By Matthew Hendley
By Monica Alonzo
By Monica Alonzo
By Monica Alonzo
By Stephen Lemons
By Jason P. Woodbury
By Dulce Paloma Baltazar Pedraza
By Ray Stern
Family members like to tell about the time a woman at the counter tried to pull a knife on Rivera. Every customer in the place, they say, jumped to Rivera's defense.
"Hi, Mama," customers chirp now from the counter when they order. And now and then, she emerges to banter with the crowd while delivering glistening orders of carne asada or bowls of fuming menudo. Stout and hearty, with a tall, straight nose and cackling laugh, Rivera is the pinball in the machine, bouncing from table to table and lighting up faces as she goes.
"A lot of them tell us they go there because she cheers them up," says daughter Susy Cervantes. "They say that when they're depressed, they go in just to listen to my mom yell at people. They say, 'I would rather come in and listen to her than go out and drink or do something I shouldn't.'"
Oh, sometimes the riffraff fight and explode into loud squabbles. It's like an old Western saloon. The other day, a woman ripped another's blouse off in a tussle; a while back, somebody poked a guy's eye out with a chain. But unless you are the type to lose sleep over cholesterol, secondary smoke and sticky fly strips dangling high above your table, the place is a sheep in wolf's clothing.
In all of 1995, police were called out to the cafe exactly once--for a report of criminal property damage. Still, for son Hector Cervantes, it eases the mind to have a gun around until closing time.
It's Lucina Rivera's attitude toward her customers, though, that makes the place what it unapologetically is--a homeless oasis in thelap of the downtown skyline with sidewalk Winnebagos, the shopping carts loaded for street travel, parked under the palm trees.
Says sister-in-law Gloria Rivera: "When she goes to buy the food, she always gets fresh stuff. She says, 'These guys know if it's not.' One time she went to this place where she buys the tortillas, and the lady there asked her, 'Why don't you just buy day-old? They're just for the winos anyway.'
"And she said to her, 'Don't you be talking like that.' Some people have the attitude that these people are nothing."
"She treats them like people," Susy Cervantes says, "and they respect that."
At La Esquinita, you're just as likely to overhear a debate about the best place to buy a 40-ounce bottle of King Cobra as you are a harangue about the continuing impact of Bobby Seale and Huey Newton. More than 6,000 homeless people live in Maricopa County, and a decent chunk of them--about 200 to 250 people--grab their morning java at La Esquinita every day.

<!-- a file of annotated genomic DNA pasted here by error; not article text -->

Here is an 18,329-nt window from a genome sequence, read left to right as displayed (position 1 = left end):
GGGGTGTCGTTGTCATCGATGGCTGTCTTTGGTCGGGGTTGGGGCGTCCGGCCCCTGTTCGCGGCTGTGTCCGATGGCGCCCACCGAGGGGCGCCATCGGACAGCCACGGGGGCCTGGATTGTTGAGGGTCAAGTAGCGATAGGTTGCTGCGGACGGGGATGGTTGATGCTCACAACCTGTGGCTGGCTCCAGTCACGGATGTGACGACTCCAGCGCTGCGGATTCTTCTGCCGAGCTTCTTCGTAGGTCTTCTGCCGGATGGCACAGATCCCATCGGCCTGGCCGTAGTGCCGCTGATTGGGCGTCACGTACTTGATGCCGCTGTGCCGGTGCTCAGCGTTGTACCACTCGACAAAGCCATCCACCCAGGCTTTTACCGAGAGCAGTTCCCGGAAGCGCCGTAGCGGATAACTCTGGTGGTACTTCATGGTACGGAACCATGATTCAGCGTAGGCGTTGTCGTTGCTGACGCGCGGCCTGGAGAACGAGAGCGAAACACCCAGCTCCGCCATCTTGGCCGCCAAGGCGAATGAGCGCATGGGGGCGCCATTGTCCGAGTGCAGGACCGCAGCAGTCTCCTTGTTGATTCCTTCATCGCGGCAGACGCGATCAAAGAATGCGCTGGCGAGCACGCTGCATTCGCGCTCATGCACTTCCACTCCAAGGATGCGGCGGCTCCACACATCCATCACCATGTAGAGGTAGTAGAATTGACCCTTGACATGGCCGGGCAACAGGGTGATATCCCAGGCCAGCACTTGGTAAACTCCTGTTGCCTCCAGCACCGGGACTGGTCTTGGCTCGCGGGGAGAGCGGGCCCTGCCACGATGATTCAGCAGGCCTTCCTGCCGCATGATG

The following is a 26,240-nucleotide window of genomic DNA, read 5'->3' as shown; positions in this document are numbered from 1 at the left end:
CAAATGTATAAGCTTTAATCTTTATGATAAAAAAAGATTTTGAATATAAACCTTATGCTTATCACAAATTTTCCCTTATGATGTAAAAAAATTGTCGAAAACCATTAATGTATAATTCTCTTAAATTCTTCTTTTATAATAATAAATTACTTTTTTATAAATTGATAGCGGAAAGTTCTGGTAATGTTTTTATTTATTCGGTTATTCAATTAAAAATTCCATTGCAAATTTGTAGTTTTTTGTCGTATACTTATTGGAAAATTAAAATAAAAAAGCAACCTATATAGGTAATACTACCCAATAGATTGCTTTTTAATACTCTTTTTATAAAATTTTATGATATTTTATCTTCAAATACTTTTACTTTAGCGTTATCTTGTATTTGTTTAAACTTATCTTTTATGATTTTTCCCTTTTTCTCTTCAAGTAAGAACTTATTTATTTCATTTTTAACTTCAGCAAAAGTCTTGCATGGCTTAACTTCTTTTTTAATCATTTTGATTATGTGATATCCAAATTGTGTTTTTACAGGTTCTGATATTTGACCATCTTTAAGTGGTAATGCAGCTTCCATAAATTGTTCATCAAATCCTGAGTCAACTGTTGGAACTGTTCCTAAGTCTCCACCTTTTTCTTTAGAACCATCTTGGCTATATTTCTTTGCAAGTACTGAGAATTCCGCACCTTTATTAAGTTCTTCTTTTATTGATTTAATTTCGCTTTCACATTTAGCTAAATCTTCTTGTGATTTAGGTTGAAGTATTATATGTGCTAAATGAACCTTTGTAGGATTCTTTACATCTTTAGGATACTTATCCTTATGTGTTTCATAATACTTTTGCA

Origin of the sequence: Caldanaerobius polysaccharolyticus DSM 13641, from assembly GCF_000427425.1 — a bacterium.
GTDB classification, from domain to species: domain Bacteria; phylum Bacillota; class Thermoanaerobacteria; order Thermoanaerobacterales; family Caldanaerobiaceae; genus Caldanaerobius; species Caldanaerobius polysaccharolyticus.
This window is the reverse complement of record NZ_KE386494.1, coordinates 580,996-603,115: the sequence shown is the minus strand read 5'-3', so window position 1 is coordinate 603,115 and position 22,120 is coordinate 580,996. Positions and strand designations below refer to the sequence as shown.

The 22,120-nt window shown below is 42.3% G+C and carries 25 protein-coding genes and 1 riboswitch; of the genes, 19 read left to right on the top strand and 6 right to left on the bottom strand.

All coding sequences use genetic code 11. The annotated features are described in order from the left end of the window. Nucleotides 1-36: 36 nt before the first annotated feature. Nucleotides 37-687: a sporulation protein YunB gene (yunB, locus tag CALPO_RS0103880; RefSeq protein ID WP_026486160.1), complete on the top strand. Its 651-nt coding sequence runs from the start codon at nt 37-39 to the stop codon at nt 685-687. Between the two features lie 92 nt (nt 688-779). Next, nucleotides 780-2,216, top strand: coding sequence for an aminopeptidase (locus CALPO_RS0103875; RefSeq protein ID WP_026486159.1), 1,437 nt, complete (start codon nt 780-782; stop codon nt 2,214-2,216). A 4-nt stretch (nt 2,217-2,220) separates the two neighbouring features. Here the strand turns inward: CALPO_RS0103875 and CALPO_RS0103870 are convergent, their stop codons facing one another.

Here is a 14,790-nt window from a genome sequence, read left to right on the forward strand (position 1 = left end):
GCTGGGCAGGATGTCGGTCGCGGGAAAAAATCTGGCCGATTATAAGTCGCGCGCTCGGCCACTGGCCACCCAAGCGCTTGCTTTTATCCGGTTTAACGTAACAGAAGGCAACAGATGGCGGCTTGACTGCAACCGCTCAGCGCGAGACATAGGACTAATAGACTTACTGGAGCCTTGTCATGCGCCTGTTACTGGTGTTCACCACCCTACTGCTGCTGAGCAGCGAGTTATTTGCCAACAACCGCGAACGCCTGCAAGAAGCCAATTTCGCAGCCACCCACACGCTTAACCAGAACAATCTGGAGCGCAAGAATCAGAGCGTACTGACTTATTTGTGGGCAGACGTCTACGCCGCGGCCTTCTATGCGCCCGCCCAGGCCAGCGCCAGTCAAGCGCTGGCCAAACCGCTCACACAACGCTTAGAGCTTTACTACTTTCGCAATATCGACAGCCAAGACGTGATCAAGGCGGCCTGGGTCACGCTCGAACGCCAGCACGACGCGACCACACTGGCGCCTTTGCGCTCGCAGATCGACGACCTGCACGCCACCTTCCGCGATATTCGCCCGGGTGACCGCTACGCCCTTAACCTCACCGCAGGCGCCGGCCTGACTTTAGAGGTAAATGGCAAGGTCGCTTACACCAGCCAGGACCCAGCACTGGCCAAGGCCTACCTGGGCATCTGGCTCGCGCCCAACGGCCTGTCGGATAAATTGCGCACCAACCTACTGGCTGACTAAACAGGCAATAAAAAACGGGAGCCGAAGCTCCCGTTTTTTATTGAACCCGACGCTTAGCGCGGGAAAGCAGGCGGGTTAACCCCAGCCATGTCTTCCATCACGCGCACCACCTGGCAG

A glum, unshaven man in his 40s with a busted lip mutters to himself: "If I get past this bout with alcohol, I swear I'm never gonna touch beer again." The wife, the properties--all gone. He sips his coffee.
"Sometimes, I think I'll meet another woman and get married, and that'll straighten my ass out."
At a corner booth, a guy hoists a fist, offering his watch for sale. "Keeps good time," he announces to the din of the cafe. "Five bucks." He finds a taker.
"This place is good entertainment," says a guy named Steve, one of the few who can afford a cheap apartment. He's stopped here every morning for three years on his way to the corner where he gets picked up for regular roofing work.
"I've met all kinds of people down here. A lawyer--his wife left and messed him up. This guy didn't take a shower for a whole year. A lot of these people are down here because something happened to them."
Many of them stay for years. And the longer they do, the harder it is for them to climb out. Something kills their spirit. Sometimes, they just let it die. Or sometimes, riding the armrest of monthly government-issued checks, they think they've found answers the rest of society hasn't: Go ahead, they say, punch a clock. Be slaves to your possessions. Nobody's gonna tell me what to do or what time to get up. A good number of those who frequent La Esquinita have settled in for the long haul.
Sometimes, it's hard to understand why. For instance, there was a guy Rivera and her family called Red, whose dad would ride up in a limousine and hand him money and tell him to come to work, that he always had a place in his company. But Red would never go.
"A lot of them have college degrees and they're out in the streets," Susy says. "They don't like the responsibilities of paying rent; life is too much of a stress. They just want to be free."
At the same time, many of them recognize that maybe there are good reasons the road they've chosen isn't in the guidebooks. They tell younger people who show up in their ranks that there's still time to make something of themselves. They ask Rivera's daughter, Aurora, about the prep academy and tell her to stay in school.